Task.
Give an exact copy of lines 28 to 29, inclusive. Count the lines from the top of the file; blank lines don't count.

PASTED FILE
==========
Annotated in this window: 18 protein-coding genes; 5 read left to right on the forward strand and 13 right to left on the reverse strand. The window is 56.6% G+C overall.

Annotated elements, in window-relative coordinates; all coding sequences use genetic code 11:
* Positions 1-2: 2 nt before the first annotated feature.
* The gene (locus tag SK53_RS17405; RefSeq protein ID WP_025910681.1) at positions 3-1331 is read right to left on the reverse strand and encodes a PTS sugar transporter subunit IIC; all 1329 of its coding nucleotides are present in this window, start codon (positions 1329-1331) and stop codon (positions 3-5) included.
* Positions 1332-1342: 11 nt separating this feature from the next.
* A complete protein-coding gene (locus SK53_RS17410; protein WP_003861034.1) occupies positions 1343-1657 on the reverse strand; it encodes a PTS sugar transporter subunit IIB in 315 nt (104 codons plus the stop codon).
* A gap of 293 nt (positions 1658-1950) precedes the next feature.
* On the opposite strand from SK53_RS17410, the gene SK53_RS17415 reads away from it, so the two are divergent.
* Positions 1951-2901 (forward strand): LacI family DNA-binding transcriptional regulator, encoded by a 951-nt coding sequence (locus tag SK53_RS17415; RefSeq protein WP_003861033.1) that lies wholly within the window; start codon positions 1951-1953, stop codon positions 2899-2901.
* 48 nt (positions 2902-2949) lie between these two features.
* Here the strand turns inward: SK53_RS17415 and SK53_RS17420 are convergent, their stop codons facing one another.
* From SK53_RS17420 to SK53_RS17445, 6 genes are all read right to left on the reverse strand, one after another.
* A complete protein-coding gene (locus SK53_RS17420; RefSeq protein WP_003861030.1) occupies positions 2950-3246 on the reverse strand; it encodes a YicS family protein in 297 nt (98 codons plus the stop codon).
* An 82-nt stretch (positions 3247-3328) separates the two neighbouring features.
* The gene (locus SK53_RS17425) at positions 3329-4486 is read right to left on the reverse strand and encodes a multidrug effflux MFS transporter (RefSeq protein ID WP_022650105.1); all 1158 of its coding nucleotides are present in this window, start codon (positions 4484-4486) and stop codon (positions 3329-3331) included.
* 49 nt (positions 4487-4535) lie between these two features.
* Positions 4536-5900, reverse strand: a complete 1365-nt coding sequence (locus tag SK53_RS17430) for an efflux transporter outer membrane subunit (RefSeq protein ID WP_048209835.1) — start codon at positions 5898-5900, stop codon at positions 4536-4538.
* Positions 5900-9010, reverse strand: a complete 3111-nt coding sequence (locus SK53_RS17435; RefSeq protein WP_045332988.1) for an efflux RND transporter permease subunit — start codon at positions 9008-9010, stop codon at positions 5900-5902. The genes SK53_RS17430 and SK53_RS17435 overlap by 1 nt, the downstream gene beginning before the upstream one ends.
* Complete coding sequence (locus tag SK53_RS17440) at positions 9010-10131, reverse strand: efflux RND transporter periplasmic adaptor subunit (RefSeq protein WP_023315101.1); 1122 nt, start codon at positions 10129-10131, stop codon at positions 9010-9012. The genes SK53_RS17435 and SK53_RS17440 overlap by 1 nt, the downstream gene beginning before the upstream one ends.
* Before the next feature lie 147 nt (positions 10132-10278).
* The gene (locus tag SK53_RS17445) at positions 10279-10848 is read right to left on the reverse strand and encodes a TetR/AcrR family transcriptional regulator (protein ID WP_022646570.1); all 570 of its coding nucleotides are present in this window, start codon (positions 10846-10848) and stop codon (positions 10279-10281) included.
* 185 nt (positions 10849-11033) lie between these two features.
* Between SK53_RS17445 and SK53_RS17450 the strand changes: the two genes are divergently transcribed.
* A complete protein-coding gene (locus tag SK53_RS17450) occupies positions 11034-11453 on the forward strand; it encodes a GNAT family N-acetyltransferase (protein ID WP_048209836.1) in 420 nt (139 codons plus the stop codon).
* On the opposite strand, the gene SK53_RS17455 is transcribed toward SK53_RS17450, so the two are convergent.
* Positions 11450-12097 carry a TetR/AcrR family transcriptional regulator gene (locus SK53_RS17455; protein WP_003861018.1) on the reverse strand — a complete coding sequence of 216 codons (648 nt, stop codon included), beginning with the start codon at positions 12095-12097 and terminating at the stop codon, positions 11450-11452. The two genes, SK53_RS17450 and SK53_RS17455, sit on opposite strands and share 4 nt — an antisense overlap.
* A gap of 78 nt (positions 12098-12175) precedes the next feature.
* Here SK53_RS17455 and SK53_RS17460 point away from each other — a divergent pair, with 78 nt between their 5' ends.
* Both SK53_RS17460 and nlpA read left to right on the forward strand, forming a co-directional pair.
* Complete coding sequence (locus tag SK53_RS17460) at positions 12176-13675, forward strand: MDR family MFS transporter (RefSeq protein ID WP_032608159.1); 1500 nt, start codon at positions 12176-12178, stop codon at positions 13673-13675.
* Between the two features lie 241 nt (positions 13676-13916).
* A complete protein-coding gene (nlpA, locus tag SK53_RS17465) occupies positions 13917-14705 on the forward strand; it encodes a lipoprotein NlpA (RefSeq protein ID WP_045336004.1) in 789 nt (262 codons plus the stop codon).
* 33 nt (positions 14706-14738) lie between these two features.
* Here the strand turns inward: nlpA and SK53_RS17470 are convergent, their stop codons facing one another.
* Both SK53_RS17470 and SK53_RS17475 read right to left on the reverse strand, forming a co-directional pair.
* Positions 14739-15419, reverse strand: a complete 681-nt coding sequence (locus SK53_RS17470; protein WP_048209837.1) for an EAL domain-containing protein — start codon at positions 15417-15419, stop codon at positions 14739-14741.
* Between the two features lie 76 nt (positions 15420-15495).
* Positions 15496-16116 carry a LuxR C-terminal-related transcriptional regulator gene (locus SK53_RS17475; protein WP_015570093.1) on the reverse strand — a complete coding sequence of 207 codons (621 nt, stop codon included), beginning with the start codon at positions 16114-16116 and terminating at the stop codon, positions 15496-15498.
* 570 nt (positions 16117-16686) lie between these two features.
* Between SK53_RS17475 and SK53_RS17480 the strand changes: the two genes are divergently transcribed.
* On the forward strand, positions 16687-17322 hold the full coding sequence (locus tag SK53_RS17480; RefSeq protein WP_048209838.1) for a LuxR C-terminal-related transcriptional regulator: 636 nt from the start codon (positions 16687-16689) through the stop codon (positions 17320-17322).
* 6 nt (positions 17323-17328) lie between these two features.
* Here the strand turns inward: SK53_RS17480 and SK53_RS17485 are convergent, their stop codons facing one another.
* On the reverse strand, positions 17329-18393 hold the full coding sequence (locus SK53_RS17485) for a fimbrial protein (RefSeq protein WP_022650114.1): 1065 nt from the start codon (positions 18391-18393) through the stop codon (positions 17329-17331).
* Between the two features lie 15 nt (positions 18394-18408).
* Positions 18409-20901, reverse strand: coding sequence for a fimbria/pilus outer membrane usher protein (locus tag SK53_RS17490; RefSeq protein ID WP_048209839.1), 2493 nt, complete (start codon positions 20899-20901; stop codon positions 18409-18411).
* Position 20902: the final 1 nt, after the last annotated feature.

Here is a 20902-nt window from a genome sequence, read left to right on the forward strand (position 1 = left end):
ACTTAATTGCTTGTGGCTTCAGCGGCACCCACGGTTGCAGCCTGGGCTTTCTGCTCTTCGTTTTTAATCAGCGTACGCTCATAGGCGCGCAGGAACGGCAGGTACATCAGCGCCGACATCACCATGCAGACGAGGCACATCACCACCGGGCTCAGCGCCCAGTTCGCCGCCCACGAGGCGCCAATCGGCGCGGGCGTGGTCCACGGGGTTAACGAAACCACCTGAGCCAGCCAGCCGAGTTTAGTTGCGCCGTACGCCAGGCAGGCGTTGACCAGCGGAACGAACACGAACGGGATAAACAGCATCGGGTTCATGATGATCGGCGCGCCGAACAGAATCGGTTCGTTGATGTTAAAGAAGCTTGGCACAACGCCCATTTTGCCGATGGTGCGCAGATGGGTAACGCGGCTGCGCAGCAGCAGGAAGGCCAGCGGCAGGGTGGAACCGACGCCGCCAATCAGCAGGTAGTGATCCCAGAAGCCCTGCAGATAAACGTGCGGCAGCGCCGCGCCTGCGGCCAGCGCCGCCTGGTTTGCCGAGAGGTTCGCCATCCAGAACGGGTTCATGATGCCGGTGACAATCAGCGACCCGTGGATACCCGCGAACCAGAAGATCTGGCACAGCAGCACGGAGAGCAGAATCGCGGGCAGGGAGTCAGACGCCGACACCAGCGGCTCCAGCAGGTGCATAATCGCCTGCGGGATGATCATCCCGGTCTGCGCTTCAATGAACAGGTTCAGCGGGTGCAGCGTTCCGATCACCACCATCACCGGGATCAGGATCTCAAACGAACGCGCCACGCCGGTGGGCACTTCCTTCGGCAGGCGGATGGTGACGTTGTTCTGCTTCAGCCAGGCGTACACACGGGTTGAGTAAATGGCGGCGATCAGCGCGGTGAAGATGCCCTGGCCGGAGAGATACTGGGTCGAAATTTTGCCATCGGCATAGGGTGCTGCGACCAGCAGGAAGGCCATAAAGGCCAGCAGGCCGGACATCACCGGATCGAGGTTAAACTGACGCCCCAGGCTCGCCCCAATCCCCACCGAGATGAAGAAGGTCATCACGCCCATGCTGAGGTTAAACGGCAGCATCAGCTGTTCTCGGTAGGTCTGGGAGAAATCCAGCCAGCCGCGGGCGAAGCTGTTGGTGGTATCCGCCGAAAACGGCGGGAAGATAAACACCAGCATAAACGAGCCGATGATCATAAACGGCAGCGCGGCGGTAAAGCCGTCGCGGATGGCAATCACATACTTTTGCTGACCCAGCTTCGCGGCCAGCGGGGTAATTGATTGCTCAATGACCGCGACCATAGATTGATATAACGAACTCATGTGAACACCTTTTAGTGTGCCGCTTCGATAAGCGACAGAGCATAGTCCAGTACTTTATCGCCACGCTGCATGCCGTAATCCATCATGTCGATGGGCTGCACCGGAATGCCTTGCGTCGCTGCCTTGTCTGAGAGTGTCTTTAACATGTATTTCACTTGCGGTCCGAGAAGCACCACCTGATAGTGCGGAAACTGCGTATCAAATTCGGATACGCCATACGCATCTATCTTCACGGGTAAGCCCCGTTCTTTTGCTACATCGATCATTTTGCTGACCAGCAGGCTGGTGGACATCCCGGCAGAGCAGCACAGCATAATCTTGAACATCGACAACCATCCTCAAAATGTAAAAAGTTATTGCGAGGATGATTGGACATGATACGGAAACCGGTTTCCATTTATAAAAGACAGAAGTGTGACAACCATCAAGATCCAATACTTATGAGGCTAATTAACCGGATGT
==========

* Here SK53_RS17455 and SK53_RS17460 point away from each other — a divergent pair, with 78 nt between their 5' ends.
* Both SK53_RS17460 and nlpA read left to right on the forward strand, forming a co-directional pair.